The issue:

President Trump has called NAFTA "the single worst trade deal ever approved in this country" and tweeted that it's "been a one-sided deal from the beginning."

The facts:

The North American Free Trade Agreement went into effect in 1994 and allowed for the free exchange of goods between the U.S., Canada and Mexico. The removal of trade barriers led to a tripling of trade, but also a sharp in increase in the trade deficit. Here's a graph of the U.S. deficit with Mexico:

Expand chart
Data: U.S. Census Bureau; Chart: Lazaro Gamio / Axios
Why it matters:

Trump has vowed to renegotiate NAFTA to give U.S. workers a better deal. Eliminating NAFTA would mean more expensive goods for American consumers, and maybe more domestic manufacturing jobs. But the trade deficit is a lousy measure for any of this. More exports means more American jobs. You'd rather have $10 worth of exports and $15 worth of imports than $8 of both and no trade deficit. If higher imports are the product of unfair trade practices, and those products could be reasonably made here, shrinking the trade deficit makes sense, but not if shrinking the trade deficit comes at the expense of export growth.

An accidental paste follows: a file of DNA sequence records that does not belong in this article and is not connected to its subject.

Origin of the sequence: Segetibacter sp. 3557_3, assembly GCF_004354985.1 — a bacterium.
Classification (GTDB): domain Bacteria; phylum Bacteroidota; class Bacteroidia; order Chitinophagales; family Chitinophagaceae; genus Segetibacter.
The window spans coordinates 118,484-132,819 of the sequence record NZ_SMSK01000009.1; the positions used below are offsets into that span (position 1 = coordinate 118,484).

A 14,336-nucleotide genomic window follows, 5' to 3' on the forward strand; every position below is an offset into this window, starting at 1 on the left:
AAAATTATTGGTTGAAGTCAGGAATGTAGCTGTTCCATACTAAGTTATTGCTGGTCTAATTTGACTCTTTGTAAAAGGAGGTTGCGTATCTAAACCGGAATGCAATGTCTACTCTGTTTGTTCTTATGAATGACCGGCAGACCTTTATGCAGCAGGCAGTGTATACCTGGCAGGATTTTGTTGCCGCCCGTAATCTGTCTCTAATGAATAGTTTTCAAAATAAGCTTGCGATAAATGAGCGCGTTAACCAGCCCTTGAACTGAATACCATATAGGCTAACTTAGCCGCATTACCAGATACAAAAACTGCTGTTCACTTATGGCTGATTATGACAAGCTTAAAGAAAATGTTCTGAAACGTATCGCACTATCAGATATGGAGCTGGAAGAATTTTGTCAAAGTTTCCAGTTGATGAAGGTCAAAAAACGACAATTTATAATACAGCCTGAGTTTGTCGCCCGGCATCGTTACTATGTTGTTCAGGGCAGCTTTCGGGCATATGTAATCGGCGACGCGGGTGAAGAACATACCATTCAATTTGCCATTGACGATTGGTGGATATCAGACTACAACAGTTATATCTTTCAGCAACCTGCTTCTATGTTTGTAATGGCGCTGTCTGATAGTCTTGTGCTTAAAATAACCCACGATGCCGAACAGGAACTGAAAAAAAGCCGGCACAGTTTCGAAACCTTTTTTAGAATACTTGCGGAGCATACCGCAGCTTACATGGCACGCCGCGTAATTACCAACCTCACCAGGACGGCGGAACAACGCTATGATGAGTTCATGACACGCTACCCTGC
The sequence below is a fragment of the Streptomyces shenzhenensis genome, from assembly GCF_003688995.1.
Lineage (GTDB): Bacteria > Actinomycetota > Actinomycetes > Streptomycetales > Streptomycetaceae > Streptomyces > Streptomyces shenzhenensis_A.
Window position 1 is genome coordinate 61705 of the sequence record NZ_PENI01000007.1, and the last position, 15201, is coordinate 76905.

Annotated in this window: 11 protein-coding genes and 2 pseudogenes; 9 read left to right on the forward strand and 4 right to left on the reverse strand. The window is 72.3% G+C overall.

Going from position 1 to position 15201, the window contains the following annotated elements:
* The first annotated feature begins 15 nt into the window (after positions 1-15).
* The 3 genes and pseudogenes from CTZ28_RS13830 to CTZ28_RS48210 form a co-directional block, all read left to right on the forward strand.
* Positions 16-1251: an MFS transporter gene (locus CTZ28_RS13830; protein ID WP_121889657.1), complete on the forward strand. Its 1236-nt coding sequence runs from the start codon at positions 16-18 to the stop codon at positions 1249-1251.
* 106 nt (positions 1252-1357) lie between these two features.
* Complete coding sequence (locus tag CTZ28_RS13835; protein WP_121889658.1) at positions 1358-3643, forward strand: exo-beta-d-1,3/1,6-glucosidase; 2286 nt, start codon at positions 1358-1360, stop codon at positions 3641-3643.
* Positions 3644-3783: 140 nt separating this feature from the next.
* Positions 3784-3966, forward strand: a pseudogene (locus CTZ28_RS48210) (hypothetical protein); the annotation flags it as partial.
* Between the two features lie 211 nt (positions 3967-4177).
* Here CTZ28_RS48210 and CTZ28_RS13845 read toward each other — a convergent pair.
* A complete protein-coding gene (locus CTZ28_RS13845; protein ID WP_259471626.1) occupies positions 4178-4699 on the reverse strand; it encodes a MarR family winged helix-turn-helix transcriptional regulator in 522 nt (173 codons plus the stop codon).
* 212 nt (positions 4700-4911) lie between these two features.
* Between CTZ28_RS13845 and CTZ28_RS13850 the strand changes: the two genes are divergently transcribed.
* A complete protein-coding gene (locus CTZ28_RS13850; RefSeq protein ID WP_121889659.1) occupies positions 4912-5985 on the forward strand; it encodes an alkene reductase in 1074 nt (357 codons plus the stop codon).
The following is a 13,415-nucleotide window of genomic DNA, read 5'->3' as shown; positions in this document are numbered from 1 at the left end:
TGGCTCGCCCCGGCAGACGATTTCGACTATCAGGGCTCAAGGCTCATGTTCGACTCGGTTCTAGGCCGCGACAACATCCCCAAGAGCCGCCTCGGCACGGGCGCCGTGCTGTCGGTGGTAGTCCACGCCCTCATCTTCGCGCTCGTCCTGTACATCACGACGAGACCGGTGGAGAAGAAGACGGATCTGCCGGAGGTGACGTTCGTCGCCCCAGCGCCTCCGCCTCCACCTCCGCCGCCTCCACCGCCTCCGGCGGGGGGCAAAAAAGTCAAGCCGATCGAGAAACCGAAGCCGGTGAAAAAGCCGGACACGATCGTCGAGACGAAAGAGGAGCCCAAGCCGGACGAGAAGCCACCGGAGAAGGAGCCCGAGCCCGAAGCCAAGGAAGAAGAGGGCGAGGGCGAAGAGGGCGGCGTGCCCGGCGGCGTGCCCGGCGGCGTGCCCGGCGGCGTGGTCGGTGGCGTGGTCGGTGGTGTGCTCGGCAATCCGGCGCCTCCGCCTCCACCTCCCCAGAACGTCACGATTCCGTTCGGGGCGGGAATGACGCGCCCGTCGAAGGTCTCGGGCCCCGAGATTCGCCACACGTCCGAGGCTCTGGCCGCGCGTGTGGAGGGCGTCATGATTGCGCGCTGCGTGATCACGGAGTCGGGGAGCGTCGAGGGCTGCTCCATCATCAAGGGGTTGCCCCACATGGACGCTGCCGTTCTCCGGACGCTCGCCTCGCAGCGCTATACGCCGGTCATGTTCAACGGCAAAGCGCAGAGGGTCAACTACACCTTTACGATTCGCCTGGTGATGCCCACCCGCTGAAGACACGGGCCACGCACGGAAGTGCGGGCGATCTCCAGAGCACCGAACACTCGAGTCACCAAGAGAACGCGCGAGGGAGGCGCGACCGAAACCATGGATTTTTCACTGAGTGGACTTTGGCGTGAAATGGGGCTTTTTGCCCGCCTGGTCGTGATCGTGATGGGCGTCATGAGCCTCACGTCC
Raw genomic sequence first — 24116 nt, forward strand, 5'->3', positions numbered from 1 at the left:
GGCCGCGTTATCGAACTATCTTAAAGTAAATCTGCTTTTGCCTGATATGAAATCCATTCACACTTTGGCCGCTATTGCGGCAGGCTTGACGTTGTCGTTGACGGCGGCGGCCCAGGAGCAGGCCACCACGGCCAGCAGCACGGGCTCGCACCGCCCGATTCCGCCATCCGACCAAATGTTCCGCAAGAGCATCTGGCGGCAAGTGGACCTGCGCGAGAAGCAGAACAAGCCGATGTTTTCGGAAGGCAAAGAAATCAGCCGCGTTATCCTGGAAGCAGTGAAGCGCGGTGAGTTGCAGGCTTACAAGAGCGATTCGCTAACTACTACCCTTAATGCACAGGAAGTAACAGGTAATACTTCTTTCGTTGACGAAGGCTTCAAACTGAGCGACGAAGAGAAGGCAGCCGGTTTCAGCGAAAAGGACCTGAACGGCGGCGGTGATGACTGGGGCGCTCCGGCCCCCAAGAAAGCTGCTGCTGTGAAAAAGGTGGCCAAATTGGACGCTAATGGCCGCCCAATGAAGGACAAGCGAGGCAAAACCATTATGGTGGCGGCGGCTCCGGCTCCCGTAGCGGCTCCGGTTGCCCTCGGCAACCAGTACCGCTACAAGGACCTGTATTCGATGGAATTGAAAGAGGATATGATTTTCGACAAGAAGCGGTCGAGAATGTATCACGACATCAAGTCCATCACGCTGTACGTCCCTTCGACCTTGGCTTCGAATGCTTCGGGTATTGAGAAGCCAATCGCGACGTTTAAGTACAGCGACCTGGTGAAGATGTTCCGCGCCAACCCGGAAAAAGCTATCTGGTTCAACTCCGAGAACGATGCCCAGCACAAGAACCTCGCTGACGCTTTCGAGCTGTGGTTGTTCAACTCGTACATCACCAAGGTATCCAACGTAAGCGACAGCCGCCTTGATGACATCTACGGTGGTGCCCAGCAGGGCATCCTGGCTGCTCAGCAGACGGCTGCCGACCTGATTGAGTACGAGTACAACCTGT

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Coronavirus dashboard

Illustration: Eniola Odetunde/Axios

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Mike Allen, author of AM
2 hours ago - Politics & Policy

Scoop: Mike Bloomberg's anti-chaos theory

CNN's Anderson Cooper questions Joe Biden last night at a drive-in town hall in Moosic, Pa., outside Scranton. Photo: CNN

Mike Bloomberg's $100 million Florida blitz begins today and will continue "wall to wall" in all 10 TV markets through Election Day, advisers tell me.

Why it matters: Bloomberg thinks that Joe Biden putting away Florida is the most feasible way to head off the national chaos we could have if the outcome of Trump v. Biden remained uncertain long after Election Day.

Biden's hardline Russia reset

Photo Illustration: Eniola Odetunde/Axios. Getty Images photos: Mark Reinstein

When he talks about Russia, Joe Biden has sounded like Ronald Reagan all summer, setting up a potential Day 1 confrontation with Russian President Vladimir Putin if Biden were to win.

Why it matters: Biden has promised a forceful response against Russia for both election interference and alleged bounty payments to target American troops in Afghanistan. But being tougher than President Trump could be the easy part. The risk is overdoing it and making diplomacy impossible.